Helpful Herbs for the Prostate Gland
In my forties I started experiencing minimal prostate problems relating to urine flow so I immediately consulted my internet doctor and came up with several supplements to address the problem.
There are a couple of prescription drugs available to treat the problem, but rather than go with a prescription drug and its side effects, I chose to go with the basic natural solution which is a herb called saw palmetto. Saw palmetto is a natural herbal extract of the fruit of the serenoa rapens tree. The berries are rich in fatty acids and phytosterols, and their use for urinary, prostate problems, and for the treatment of BPH and its associated urination problems has been widespread in European countries for many years. I have been taking it for over 30 years with no side effects.
In addition to saw palmetto there are some other supplements, pygeum, stinging nettle, quercetin, and beta sistosterol which are of benefit in treating the prostate. A good men’s health product may contain none or all of these supplements.
Pygeum bark gained popularity in Europe in the 1700s but had been used long before that by South African tribes. Later the extract of the bark became a popular form for taking this supplement. Pygeum has been shown to be beneficial in treating benign prostatic hyperplasia (BPH.) It is especially helpful in increasing urinary function, often limited due to enlarged prostate. Combining this supplement with saw palmetto and stinging nettle increase the effectiveness of each herb.
Stinging nettle root is used widely in Europe to treat BPH in combination with other herbs (especially saw palmetto), and is effective at relieving symptoms such as reduced urinary flow, incomplete emptying of the bladder, post urination dripping, and the constant urge to urinate. These symptoms are caused by the enlarged prostate gland pressing on the urethra (the tube that empties urine from the bladder).
Stinging nettle has also been used for hundreds of years to treat painful muscles and joints, eczema, arthritis, gout, anemia, hay fever (allergic rhinitis), or in compresses or creams for treating joint pain, sprains and strains, tendonitis, and insect bites.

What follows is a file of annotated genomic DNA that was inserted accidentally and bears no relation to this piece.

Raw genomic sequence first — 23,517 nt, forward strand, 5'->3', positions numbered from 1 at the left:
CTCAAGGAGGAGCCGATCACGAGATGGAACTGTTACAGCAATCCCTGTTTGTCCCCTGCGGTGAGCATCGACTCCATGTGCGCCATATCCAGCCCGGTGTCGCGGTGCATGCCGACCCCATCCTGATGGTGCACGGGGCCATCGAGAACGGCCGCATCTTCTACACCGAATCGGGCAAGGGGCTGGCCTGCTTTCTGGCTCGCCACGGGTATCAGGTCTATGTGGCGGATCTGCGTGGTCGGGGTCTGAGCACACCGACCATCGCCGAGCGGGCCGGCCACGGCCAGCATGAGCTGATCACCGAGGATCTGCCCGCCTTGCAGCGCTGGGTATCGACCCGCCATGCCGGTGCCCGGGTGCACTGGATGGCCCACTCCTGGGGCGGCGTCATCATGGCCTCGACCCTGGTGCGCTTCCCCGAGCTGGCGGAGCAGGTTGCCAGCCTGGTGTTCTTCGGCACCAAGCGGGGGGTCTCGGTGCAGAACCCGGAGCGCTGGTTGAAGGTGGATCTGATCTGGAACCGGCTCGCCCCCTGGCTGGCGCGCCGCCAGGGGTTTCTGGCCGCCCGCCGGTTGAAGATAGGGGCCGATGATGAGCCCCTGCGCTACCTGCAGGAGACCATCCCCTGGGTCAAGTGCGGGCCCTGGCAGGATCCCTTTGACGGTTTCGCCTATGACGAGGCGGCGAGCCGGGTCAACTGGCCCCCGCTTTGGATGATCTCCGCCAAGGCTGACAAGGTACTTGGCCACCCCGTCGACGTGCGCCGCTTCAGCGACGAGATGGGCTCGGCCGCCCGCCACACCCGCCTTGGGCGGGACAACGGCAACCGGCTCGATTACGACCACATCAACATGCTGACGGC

Beta-sitosterol came to prominence fairly lately inspired by the concern about cholesterol. Beta-sitosterol is chemically very similar to cholesterol and is readily absorbed into the bloodstream, lowering cholesterol levels. In another application, it was shown that when used in conjunction with saw palmetto, beta sitosterol is an effective option in the treatment of prostate problems. In the plant kingdom, it is found in avocadoes, pumpkin seeds, cashews, rice bran, wheat germ, pecans, black cumin seed, and a variety of other plants.
Quercetin is a powerful natural antioxidant found in the coloring of the skins of apples and red onions. It is a type of chemical called a flavonoid, which are all antioxidants. Quercetin is a natural anti-histamine and anti-inflammatory compound that reduces inflammation and irritation of the prostate.
Pumpkin seed oil
It's not the traditional American Jack o'Lantern that produces this power packed seed oil, but a little known variety called the "Styrian pumpkin." which was developed in the Styrian areas of Austria back in the 17th century. This odd looking fruit looks like the ornamental gourds we Americans use for tabletop decorations, and isn't even edible. However, those early growers discovered that the green seeds of the Styrian pumpkin prevented bladder and prostrate problems, and eliminated intestinal parasites. It had such amazing health benefits that Styrian farmers grew this fruit for the seeds alone, and discarded the pulp to use as fertilizer.
What makes the Styrian pumpkin so special compared to a regular Jack o'Lantern? This variety of pumpkin seed oil is loaded with A, B1, B2, B6, C, D, E, and K, and an assortment of other minerals including magnesium, iron and calcium. In addition to all those vitamins, it also contains somewhere between 60 to 90 percent unsaturated fats, is rich in vegetable protein and has both omega-6 and omega-3 essential fatty acids in a 3- to-1 ratio.
It also contains 45 to 60 percent linoleic acid.For those of us watching our health, Styrian pumpkin seed oil has all the right ingredients to relieve muscle fatigue and stimulate muscle growth, boost metabolic rate, and maintain weight loss. From a medical standpoint however, the real health benefit is how the oil seems to prevent urinary and prostate problems, maintain the body's cholesterol levels, and ease the symptoms of arthritis. It is truly a very useful pumpkin.
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